Hurricane Beryl upgraded to Category 5

Hurricane Beryl upgraded to Category 5
ABC News

(NEW YORK) — Hurricane Beryl has been upgraded to a Category 5 and is being described as “potentially catastrophic,” the National Hurricane Center announced Monday night.

Maximum sustained winds have increased to 160 mph, according to the National Oceanic and Atmospheric Administration Hurricane Hunters.

Beryl is currently moving across the eastern Caribbean Sea after slamming into Carriacou Island in Grenada with maximum sustained winds of 150 mph as a Category 4, leaving at least one person dead, according to officials Monday.

Bequia is the largest island in the Grenadines, approximately nine miles from the nation’s capital, Kingstown, on the main island, Saint Vincent.

Prime Minister Ralph Gonsalves says there may be more deaths, but right now, one death has been officially confirmed.

Before making landfall, the storm was gaining strength as it headed toward the Windward Islands, which also include Grenada, St. Vincent, Grenadines and Petite Martinique.

The hurricane has caused extensive damage to schools, homes and buildings, farmlands and properties in the region, officials said Monday.

Communication is down in some parts of the country, so authorities still don’t know the full extent of the damage.

Union Island in Saint Vincent and the Grenadines suffered severe damage, with 90% of houses on the island being impacted and the Union Island airport roof being blown away in the storm.

Gonzalves is set to visit the Grenadine Islands on Tuesday.

Over the weekend, Beryl went from a tropical depression to a major Category 4 hurricane in just 48 hours, becoming the earliest Category 4 on record for the Atlantic Basin, breaking the record Hurricane Dennis held from July 7, 2005. Beryl is the first Category 4 ever recorded in the month of June.

The hurricane was downgraded Sunday evening to a Category 3, but picked up power and speed over warm ocean water and was upgraded to Category 4 Monday morning.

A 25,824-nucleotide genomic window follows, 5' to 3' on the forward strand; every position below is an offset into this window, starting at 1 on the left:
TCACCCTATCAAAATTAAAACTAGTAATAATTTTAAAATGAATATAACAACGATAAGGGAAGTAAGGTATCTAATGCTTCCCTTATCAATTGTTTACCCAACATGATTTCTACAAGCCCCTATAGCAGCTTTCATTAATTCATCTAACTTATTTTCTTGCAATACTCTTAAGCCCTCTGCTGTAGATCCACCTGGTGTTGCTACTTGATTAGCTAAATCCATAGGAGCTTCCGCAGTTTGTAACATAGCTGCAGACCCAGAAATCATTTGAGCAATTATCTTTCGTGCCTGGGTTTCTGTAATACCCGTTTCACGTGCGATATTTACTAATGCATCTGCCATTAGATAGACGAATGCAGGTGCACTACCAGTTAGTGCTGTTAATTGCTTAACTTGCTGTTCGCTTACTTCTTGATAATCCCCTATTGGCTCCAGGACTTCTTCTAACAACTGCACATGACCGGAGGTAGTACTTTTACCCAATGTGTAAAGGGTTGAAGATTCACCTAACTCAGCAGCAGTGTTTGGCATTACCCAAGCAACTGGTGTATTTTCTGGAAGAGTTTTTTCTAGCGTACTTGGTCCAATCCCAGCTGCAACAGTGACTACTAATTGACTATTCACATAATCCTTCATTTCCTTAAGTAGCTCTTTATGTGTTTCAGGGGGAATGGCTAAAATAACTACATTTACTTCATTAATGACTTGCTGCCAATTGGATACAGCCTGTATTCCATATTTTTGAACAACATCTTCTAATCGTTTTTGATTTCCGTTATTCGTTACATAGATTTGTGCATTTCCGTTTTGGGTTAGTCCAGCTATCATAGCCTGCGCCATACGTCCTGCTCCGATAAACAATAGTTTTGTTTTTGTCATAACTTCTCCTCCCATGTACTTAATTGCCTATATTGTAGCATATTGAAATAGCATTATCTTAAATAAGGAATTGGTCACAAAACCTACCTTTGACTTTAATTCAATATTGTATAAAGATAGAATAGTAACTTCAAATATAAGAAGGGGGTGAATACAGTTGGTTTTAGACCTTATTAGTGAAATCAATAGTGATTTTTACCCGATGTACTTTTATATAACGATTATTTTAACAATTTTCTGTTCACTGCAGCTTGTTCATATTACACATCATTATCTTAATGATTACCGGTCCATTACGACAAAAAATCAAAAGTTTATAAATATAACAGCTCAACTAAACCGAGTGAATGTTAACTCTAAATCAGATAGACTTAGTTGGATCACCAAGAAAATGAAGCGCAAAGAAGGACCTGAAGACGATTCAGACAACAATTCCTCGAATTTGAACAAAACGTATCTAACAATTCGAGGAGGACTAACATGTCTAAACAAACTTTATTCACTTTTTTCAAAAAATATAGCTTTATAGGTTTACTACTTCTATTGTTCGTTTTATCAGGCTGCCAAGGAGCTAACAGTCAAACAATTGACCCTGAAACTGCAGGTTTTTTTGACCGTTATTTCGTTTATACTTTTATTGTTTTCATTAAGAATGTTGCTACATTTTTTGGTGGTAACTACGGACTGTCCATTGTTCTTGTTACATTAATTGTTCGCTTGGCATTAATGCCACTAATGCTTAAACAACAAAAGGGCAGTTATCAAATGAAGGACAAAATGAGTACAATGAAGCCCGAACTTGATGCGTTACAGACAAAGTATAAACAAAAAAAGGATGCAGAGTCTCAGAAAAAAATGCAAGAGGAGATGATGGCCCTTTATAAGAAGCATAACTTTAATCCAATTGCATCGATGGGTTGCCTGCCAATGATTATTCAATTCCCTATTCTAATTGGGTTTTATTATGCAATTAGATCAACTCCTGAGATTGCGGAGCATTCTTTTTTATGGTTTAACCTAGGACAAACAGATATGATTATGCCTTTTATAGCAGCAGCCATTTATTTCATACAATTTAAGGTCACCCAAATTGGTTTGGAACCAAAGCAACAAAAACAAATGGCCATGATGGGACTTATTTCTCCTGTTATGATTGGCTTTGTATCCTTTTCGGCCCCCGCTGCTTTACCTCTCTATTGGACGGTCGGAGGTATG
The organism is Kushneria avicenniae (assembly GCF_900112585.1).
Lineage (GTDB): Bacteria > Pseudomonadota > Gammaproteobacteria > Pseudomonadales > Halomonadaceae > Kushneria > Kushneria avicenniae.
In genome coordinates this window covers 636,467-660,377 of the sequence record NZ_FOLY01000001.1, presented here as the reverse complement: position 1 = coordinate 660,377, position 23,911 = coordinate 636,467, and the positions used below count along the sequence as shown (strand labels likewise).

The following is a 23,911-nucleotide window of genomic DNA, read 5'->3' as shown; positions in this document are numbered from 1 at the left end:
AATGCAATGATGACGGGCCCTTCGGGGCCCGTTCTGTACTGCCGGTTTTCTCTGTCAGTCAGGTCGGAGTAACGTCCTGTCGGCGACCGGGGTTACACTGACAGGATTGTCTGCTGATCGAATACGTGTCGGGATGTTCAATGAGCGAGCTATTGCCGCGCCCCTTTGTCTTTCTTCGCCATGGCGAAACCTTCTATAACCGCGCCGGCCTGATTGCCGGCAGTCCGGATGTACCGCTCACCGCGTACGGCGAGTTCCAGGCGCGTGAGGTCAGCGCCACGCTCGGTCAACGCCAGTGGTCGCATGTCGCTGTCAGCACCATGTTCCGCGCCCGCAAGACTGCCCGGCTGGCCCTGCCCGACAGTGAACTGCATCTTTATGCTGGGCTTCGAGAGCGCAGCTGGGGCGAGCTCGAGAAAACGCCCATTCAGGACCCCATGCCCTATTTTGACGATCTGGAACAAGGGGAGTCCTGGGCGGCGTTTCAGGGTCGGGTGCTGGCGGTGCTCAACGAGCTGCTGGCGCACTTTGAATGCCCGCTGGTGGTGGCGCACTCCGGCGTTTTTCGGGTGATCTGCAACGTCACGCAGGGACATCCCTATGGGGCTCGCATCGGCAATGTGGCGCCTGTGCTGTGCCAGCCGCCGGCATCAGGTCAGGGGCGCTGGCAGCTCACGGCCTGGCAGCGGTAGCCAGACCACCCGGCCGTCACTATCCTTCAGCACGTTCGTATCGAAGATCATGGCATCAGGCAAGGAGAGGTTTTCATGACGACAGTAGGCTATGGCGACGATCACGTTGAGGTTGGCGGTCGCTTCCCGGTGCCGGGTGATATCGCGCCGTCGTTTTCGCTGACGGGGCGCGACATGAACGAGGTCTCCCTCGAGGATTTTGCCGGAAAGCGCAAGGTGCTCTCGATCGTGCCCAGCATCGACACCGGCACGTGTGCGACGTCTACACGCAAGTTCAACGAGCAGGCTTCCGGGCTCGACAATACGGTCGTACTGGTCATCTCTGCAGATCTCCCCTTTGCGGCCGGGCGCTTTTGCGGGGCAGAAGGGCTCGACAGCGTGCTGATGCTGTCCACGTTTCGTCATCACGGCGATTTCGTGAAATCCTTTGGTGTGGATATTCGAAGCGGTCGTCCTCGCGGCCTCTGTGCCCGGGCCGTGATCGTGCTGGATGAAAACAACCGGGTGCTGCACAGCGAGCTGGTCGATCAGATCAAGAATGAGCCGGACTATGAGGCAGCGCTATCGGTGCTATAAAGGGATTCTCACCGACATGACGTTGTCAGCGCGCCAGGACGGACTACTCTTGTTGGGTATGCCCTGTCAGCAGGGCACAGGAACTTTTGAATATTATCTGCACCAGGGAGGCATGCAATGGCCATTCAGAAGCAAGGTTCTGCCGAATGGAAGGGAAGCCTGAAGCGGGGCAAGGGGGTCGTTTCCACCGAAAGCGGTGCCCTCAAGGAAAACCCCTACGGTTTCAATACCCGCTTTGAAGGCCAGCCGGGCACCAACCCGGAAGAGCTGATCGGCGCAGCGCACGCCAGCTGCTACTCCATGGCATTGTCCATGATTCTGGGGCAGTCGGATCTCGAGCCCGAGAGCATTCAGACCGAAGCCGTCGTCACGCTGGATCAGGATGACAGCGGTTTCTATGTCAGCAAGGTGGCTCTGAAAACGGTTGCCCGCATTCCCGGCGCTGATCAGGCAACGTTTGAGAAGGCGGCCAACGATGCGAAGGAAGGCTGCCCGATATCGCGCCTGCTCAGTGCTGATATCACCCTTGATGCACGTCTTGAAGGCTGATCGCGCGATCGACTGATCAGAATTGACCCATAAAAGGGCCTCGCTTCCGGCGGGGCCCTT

Ocean temperatures in the area where Beryl is located are 2 to 3 degrees above normal for this time of the year. Such temperatures are usually not seen until September.

Beryl is moving west at 20 mph. Some fluctuations of strength are expected but Beryl is forecast to remain at major status through the day as it passes the Windward Islands. A life-threatening storm surge is expected to raise water levels by as much as 6 to 9 feet above normal tide levels in areas of onshore winds near where the eye makes landfall in the hurricane warning area. Near the coast, the surge will be accompanied by large and destructive waves.

Beryl is expected to produce rainfall totals of 3 to 6 inches across Barbados and the Windward Islands through Monday afternoon. The Grenadines and Grenada could see up to 10 inches of rain and may experience flash flooding in vulnerable areas.

Beryl will continue to track toward Jamaica, reaching near the island on Wednesday. Even if Beryl doesn’t make a direct landfall in Jamaica it will be close enough to cause issues.

After that, Beryl will move over the Yucatan Peninsula and then likely into eastern Mexico after another stint in the Gulf.

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